I miss Sens Mile. There, I said it. And if you’re reading this then maybe you do too. We’ve all heard the jokes: “it’s thirty kilometres from the arena,” “Ottawa goes to bed at ten PM,” “Elgin’s always under construction.” I miss it, though. In the months since I started contributing here at Silver Seven, I’ve realized how many expatriate Sens fans miss living in Ottawa and I’ve learned to be even more grateful because I can go to games or, in lieu of that, to establishments packed with Sens fans. Now somehow, in the blink of an eye, I haven’t caught a game on Sens mile in seven years. A lot has changed in Ottawa since then and yet I remember the last game I watched on Elgin street like it happened last night.
In 2012, the Senators had something of an identity crisis on their hands. They still had a core of veterans hanging around from the glory days of the early- to mid-2000s (Daniel Alfredsson, Jason Spezza, and Chris Phillips among them), and they had future stars like Erik Karlsson, Mika Zibanejad, and Robin Lehner poised to break out. To round out the roster, the Senators had added free agents like Sergei Gonchar, consolation prizes like Milan Michalek, and reclamation projects like Kyle Turris. With Craig Anderson backing them up and Paul MacLean behind the bench, the team somehow found a way to win. Thanks to an unbelievable (and eventually unsustainable) team save percentage of 93.5, the Senators snagged a Jack Adams award for MacLean in the abbreviated 2012-13 season. Almost too fittingly, veteran Daniel Alfredsson, rookie Jakob Silfverberg, and “malcontent” Kyle Turris led the team in goals.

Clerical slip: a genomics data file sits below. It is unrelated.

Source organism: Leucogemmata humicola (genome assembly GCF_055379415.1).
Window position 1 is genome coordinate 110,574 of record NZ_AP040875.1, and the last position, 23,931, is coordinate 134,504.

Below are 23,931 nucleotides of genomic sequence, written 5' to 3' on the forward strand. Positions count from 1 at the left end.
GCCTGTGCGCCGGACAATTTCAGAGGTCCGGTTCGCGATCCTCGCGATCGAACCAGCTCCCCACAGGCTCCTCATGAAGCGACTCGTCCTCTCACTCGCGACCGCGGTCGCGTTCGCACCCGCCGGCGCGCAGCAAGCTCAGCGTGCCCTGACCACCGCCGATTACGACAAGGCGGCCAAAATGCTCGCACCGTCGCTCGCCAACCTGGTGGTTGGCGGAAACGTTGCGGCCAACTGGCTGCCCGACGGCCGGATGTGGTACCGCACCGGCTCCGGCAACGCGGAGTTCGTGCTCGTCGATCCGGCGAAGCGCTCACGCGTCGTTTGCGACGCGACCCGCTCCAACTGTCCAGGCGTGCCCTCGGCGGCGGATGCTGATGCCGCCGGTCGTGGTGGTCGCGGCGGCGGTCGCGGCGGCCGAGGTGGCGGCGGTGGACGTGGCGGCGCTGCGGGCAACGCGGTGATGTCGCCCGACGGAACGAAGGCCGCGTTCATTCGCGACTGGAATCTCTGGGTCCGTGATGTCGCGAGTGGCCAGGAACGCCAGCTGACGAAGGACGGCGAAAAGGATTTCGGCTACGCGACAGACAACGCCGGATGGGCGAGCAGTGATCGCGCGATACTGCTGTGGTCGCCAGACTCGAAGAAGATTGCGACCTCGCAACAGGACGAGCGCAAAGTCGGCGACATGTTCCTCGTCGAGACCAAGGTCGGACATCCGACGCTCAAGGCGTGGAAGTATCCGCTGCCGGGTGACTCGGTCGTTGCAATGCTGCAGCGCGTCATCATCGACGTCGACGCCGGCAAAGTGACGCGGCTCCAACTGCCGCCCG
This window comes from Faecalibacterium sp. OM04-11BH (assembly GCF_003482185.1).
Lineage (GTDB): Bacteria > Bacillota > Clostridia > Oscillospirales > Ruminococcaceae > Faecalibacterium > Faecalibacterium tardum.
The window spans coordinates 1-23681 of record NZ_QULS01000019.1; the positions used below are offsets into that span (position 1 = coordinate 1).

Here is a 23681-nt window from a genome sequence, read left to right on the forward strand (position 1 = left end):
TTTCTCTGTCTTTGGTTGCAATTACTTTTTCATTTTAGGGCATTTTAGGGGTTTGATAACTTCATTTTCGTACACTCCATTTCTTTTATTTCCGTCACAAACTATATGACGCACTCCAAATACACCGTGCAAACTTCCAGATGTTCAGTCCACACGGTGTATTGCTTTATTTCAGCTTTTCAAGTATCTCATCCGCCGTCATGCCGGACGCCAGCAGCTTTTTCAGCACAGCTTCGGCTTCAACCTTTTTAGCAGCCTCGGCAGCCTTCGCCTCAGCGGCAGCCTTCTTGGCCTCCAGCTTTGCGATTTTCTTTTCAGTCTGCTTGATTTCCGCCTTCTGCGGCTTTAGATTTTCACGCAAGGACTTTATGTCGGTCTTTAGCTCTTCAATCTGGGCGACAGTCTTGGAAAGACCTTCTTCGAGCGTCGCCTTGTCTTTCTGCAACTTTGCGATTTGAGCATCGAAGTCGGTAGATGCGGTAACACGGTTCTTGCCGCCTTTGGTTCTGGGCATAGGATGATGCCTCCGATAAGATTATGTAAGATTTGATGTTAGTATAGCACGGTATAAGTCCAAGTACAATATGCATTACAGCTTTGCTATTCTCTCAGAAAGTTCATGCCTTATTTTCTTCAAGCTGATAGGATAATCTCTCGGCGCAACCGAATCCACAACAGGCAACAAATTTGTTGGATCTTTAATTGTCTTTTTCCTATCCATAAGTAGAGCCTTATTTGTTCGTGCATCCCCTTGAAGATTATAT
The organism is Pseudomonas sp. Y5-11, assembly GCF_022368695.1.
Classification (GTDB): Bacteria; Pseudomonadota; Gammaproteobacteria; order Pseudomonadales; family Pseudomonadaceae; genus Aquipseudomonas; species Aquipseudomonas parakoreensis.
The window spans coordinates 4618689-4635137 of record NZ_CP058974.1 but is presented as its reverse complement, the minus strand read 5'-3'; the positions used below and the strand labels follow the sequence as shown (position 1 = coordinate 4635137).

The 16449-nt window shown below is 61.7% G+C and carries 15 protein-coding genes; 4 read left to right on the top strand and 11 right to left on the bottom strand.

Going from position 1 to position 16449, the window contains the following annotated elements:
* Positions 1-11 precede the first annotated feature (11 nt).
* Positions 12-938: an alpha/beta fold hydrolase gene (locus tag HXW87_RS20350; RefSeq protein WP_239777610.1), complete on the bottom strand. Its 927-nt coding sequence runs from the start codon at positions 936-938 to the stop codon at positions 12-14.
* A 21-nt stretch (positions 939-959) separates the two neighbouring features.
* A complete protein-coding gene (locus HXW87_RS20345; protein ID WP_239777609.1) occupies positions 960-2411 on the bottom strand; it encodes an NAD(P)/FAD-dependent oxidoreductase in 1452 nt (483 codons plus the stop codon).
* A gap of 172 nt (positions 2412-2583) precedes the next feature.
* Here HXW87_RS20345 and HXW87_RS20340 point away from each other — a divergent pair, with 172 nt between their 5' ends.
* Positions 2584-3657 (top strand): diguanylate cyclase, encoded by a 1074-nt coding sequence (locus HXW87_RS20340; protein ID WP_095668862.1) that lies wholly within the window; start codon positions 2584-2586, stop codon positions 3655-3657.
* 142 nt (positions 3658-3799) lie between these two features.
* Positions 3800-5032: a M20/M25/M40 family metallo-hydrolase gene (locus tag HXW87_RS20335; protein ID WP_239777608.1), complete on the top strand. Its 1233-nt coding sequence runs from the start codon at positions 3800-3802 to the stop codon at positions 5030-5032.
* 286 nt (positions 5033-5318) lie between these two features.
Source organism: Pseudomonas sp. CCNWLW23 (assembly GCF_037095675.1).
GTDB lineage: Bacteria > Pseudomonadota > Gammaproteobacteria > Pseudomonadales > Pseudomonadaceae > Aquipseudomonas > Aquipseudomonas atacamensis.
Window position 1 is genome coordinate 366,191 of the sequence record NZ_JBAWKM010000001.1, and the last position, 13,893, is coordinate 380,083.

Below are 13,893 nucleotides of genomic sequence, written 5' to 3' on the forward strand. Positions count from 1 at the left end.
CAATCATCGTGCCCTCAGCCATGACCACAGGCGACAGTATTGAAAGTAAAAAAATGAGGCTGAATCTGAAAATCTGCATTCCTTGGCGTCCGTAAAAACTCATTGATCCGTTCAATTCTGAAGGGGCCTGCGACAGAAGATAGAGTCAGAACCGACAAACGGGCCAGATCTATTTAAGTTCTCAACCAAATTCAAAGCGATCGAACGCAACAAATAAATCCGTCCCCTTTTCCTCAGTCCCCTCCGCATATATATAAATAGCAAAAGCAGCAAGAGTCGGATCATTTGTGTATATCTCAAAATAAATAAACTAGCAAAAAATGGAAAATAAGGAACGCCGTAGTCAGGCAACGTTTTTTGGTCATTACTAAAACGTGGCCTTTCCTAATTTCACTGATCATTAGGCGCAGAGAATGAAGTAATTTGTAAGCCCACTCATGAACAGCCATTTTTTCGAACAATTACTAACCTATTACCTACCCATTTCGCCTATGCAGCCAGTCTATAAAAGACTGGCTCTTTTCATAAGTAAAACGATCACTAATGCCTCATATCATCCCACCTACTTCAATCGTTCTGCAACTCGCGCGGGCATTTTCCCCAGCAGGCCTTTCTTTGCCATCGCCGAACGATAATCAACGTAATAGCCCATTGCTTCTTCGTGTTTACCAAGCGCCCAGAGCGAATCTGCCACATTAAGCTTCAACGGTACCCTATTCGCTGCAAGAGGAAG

The Paulrus somehow worked his magic once again as the Senators inched up from an eighth seed in the 2012 eastern conference playoffs to a seventh seed in 2013. As easy as it feels to point at the shortened season as a reason why the Senators sneaked into the post-season, Ottawa had positive differential in goals and shots, and had respectable special teams numbers that season. Gonchar still had something left in the tank at age-38 as he led the defence in points that season (although we know who should have led the team that year). Injuries should have completely derailed the team that spring as, most notably, Karlsson missed significant time following an infamous incident. Anderson missed the month of March due to injury and created an opportunity for Lehner. After a breakout rookie campaign the prior year, Jared Cowen suffered a career-altering injury, and Jason Spezza missed most of the regular season and the entire first round of the post-season.
I won’t go too deep into the first round match-up against Montreal as Ross has already graced us with a stroll down memory lane. In short, the Senators finally got a date with their nearest logistical rival and vanquished the Canadiens in five games thanks in no small part to the heroics of one Jean-Gabriel Pageau. For a team five years removed from the Stanley Cup final, having fleetingly attempted a rebuild, surviving a gauntlet of critical injuries, and with a closetful of old playoff demons, upsetting a storied rival like Montreal invigorated fans in Ottawa enormously. Five coaches later, with an unlikely crew of old and new faces, Alfie would finally get another taste of hockey after the first round of the playoffs. Karlsson, Anderson, and Cowen had all returned from injury for the first round and Spezza wasn’t far behind. And then, naturally, the Senators drew a match-up with the team who had ended their seasons in 2008 and 2010.
The Senators didn’t get Spezza back in time for game one in Pittsburgh and Ottawa fell 4-1 to the Penguins with Spezza’s regular linemate Colin Greening scoring the lone goal for Ottawa (keep that name in mind). The Senators played admirably against the star-studded Penguins, out-shooting Pittsburgh 36-30 but Tomas Vokoun stood tall for the Pens. I always lamented that Marc-Andre Fleury played so badly in Pittsburgh’s first-round match-up with the Islanders and that the Penguins switched to back-up Vokoun mid-series. Fans in Ottawa can only wonder what would have been if the Pens had kept Fleury in the crease long enough for the Isles to pull off an upset or if Pittsburgh had given Fleury enough leash to play against Ottawa. In the end, Vokoun took the reins and while Ottawa did get three past him in game two, the rest of the Penguins’ roster proved too much to handle as the Senators lost 4-3 getting outshot 42-22 along the way.